John Pawson's Barbican Flat

is a collaborator.

there are many types of people who need wipe-down surfaces. fishmongers, are one such type. butchers. surgeons. each of these - i’m sure you can see - are required to remove old blood and animal bits from clean surfaces so they can do it some more, without mingling the bits together. without causing death or infection. while maintaining certain standards of health and safety in a place where food is sold to customers. also morgues, for similar - albeit vastly different - reasons.

jesus fucking christ

as we enter the autumn of our lives (of 2019, let me be clear), the bloated skeleton of minimalism continues to drag its chalky knuckles over the iron railings of my brain. after years of reading cereal, of having cereal magazine directly squirted into the slop we consume on a daily basis, we have become a society of butcher aesthetes. darkness is banished. colour is banished. mess is banished. slowly, the fishmonger aesthetics sort of won, and people convening ‘maximalism is back, baby’ roundtables and sharing pictures of vincenzo de cotiis’ milan flat (guilty, guilty), came to appear increasingly deranged. minimalism won, lads. and the war was over.

but then john pawson stepped inside a flat of the barbican development in london. and set about soul harvesting all joy and texture from its once proud body. he set about somehow extracting yet more joy and colour from a landscape that had already been dried out, mama-noodles style, into a cleanly cremated husk. pawson - not an architect, but an ancient entity, his great gaping mouth-hole which draws all pleasure from surface and material - slowly evaporated the flat until it came to resemble only a butchers’ slab. a fishmongers’ counter-top.

and he sort of put some blank wooden chairs in there to sort of spice it up a bit. and a little statue. a statue of the buddha. because john pawson is really keen to let you know he uses the headspace app. not as much as he’d like to, you know. maybe he’s opened it three times (ah, no, two). and he used it once. for a bit. on the northern line. sort of for a few minutes.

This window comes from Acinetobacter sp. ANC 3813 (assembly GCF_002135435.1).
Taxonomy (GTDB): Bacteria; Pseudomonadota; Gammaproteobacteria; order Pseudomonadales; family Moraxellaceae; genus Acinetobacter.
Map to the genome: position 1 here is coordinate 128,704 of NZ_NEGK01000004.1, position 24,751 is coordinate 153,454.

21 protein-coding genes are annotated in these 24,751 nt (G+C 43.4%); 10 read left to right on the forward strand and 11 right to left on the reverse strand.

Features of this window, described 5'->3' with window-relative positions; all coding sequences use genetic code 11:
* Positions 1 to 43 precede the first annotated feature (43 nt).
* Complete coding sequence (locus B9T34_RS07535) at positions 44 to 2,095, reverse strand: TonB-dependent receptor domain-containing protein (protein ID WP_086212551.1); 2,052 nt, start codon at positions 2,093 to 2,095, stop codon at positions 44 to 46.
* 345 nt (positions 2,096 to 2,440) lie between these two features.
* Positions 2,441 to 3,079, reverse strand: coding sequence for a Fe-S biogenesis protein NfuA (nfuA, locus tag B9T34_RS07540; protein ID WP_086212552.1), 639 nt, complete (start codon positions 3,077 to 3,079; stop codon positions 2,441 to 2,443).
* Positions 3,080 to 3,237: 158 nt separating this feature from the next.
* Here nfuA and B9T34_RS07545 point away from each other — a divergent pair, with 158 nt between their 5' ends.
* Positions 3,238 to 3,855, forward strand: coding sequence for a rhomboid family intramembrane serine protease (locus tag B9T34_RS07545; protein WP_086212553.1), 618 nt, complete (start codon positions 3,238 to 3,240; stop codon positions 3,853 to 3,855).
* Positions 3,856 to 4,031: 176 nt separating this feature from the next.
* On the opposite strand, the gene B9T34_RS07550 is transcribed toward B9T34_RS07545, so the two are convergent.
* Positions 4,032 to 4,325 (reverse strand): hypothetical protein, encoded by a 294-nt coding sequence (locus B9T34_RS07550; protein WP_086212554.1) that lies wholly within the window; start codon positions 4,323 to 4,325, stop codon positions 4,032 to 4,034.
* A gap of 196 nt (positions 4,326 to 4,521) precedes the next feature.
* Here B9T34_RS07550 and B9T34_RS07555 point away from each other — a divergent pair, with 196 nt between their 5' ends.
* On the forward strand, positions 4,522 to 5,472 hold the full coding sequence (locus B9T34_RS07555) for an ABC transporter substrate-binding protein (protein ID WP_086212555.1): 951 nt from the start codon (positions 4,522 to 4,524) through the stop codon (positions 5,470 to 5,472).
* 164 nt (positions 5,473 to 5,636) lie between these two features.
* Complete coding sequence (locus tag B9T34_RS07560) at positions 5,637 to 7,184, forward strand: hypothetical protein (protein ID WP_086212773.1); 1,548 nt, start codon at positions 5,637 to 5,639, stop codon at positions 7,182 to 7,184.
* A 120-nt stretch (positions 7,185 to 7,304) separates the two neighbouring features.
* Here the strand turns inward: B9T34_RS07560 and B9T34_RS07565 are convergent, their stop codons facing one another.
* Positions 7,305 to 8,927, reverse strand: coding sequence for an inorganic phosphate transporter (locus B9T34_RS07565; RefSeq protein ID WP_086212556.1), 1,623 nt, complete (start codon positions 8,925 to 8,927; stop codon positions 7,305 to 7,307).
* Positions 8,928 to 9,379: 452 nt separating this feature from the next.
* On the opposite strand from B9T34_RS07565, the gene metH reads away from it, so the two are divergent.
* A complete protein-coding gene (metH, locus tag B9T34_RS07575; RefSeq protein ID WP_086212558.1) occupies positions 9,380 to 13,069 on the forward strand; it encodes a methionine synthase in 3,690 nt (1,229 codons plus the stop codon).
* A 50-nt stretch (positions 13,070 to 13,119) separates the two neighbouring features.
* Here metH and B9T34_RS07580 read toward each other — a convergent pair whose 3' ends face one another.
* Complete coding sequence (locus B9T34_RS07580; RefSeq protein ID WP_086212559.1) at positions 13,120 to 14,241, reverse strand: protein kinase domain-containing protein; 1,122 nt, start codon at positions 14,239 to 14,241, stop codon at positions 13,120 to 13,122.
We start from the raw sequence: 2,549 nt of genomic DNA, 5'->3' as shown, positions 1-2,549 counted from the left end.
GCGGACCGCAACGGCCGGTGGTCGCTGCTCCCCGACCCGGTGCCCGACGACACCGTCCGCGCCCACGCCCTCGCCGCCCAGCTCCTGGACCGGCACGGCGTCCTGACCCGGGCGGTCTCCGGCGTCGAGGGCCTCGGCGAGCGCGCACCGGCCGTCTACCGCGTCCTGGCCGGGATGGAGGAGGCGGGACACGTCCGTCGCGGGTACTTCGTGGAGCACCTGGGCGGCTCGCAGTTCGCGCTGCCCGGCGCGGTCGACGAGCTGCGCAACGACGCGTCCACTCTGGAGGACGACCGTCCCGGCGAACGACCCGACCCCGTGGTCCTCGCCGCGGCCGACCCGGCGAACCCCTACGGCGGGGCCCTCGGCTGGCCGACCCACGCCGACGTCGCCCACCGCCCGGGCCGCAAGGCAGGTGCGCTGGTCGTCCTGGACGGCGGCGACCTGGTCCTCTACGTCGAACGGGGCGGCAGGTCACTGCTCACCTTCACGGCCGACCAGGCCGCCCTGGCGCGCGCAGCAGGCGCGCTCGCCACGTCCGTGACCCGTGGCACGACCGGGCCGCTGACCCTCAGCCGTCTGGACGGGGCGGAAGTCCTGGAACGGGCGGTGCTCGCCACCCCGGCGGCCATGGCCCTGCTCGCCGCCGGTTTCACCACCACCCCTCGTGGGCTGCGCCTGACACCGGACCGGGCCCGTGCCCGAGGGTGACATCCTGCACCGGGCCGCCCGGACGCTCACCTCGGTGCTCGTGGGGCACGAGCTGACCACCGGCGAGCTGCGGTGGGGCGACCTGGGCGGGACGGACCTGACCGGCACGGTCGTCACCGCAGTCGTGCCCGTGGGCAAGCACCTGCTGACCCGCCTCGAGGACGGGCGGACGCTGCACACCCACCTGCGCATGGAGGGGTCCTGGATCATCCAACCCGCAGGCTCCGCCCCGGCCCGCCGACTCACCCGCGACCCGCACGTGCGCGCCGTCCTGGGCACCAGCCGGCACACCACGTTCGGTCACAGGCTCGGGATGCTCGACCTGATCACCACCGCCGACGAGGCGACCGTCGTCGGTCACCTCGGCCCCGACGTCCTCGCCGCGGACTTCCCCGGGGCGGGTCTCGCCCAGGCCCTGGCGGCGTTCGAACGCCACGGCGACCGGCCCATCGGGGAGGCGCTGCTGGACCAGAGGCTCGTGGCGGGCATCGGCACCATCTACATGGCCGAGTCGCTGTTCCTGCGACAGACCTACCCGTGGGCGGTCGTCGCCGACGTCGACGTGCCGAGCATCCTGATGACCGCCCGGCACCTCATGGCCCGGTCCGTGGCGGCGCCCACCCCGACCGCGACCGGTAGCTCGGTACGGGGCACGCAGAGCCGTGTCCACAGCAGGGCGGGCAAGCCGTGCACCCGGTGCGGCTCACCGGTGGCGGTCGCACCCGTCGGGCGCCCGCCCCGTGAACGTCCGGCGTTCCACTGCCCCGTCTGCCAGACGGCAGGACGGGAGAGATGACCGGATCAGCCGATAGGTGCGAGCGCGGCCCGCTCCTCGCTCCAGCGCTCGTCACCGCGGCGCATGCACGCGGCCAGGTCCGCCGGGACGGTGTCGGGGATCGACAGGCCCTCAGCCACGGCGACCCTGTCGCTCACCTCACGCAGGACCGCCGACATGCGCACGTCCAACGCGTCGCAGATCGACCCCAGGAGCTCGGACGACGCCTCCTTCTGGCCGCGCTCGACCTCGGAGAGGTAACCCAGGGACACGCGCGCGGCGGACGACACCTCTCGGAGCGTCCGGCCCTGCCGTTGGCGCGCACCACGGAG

he’s really keen to let you know he’s a headspace user.

[part way through writing this i put on La Dispute’s The Rooms of the House. It is an album that celebrates the carnal, physical ways in which we’re entombed in our own houses simply by the act of messily living in them. blankets are piled on the floor during a storm. coffee boils over on the stove while a couple argue. shit goes down.]

let’s hand it over to pawson’s copywriters (or, collaborators):

The architectural reimagining of the space began with the idea of paring away everything to a state of emptiness and using three axes from the underlying structure to shape the new geometry of the now one-bedroomed accommodation

pairing everything to a state of emptiness. pawson, coming at one of london’s most iconic post-war developments with the sagacity of a pay-to-play meditation app. pawson, creating a ‘new geometry,’ which is a mealy-mouthed way of saying that the space has been transformed from a home suitable for a small family into a theatre for the banal. a landscape of people who own one DVD (Rocky II) and play Forza Horizon and don’t know, really, why they’re doing this anymore. any of it.

and they sleep badly. not because of guilt, per se, but because of the sensing of a missed opportunity within them. a missed opportunity that is slowly, achingly consuming yet more and more of their heart. they are always going to a wedding, at the weekend. for somebody called sarah, and ben.

look, at that image above. caught somewhere between a private hospital ward and the mental asylum. a semi-CGI frankenspace in which - during the opening scenes of a mid-budget sci-fi movie - great, attenuated alien missiles thud into the city around it, and the owners’ mouth begins to open slightly, before the entire scene whites out in a gigantic, catastrophic explosion.

we have strayed far from the light of god.

directly into a mushroom cloud.